Roughly six miles north of Drogheda, after crossing into Co. Louth, are the 5th century remains of Monasterboice, an early Christian settlement established by Saint Buithe, one of Saint Patrick’s followers. Before the founding of Mellifont Abbey in 1142, Monasterboice was the region’s main centre for religion and learning.
The ruins of Monasterboice include two churches, built sometime in the 14th century, an Irish round tower that measures nearly 115 feet in height, a medieval graveyard and sundial, as well as some fine examples of High crosses. The North and West crosses have suffered from weather erosion over the centuries, but the Muiredach Cross, named after the abbot Muiredach mac Domhnail who died in 923, has stood the test of time well. And, at about 16 feet high, is believed to be the tallest High Cross in Ireland.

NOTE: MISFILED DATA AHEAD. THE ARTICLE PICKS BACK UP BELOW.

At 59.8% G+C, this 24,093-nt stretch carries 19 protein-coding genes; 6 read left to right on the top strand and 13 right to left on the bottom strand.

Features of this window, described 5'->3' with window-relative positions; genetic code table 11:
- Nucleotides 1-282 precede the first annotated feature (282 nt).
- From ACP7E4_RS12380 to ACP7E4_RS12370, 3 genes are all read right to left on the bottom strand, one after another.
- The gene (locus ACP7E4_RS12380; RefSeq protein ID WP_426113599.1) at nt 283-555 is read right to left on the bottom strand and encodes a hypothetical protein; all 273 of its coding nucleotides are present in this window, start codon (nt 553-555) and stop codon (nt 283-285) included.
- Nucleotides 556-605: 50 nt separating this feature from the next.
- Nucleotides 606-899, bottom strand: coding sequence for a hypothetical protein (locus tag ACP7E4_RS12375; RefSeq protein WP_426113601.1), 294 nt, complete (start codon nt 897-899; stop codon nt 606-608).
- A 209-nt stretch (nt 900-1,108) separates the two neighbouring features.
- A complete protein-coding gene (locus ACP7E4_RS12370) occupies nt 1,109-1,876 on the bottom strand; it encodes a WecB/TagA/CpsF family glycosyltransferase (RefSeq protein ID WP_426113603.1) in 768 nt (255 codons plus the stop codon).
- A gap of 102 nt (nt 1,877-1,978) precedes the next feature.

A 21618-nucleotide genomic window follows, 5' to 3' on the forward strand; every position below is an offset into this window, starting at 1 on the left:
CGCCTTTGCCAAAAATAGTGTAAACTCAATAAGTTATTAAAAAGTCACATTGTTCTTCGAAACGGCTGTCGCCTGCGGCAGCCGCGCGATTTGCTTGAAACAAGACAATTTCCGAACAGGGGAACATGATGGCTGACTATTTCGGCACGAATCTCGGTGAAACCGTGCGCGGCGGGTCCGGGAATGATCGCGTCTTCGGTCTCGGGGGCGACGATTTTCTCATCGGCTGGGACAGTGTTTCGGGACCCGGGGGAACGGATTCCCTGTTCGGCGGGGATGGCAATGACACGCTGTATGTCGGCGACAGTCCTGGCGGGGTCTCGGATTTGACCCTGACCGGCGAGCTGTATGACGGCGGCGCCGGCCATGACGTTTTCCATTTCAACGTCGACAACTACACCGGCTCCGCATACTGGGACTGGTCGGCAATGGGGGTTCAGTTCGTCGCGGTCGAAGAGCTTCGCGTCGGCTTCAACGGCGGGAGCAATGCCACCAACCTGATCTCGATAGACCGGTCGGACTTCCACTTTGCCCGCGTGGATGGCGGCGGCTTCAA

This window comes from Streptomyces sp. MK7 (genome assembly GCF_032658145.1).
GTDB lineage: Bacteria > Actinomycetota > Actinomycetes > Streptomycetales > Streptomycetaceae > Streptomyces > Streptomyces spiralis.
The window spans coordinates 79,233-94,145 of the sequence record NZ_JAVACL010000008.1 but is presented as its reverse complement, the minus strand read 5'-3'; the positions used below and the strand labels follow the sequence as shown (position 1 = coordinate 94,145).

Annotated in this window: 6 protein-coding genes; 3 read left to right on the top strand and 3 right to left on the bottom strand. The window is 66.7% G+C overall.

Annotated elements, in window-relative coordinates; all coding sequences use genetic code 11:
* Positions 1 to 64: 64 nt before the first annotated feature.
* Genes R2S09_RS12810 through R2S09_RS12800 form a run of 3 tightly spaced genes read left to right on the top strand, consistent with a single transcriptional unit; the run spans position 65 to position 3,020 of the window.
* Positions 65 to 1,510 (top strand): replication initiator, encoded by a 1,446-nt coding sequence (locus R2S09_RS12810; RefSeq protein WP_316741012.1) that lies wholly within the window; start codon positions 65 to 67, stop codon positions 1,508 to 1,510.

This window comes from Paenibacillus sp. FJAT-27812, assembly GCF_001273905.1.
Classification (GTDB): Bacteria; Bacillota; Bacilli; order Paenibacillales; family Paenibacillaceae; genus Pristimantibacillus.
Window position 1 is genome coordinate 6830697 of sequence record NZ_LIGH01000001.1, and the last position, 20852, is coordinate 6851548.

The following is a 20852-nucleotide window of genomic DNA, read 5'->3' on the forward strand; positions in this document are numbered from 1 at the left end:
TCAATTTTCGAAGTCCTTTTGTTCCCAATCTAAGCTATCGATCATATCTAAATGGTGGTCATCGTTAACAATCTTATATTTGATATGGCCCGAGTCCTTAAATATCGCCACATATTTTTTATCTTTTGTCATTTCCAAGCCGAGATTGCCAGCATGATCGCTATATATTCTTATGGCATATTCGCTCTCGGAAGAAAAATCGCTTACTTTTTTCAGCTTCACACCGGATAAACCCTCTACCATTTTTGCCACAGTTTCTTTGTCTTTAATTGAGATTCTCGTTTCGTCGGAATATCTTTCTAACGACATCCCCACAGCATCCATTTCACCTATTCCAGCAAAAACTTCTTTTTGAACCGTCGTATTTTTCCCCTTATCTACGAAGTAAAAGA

The round tower may have previously reached much further than it does now. Layers of earth have risen up so that the door is now almost level with the ground, instead of needing a ladder or stair for access, but it is still not possible to explore inside.
The impressive collection of ruins at Monasterboice attracts visitors from far and wide, as the settlement did in its heyday. An important cultural hub for centuries, before the Cistercians built Mellifont Abbey nearby, despite being captured by the Vikings in 968. The invaders were driven off by Donal, the High King of Tara, and the complex also survived being burned in 1097.
The name Monasterboice comes from the Irish ‘Mainistir Bhuithe’, which translates as ‘monastery of Buithe’.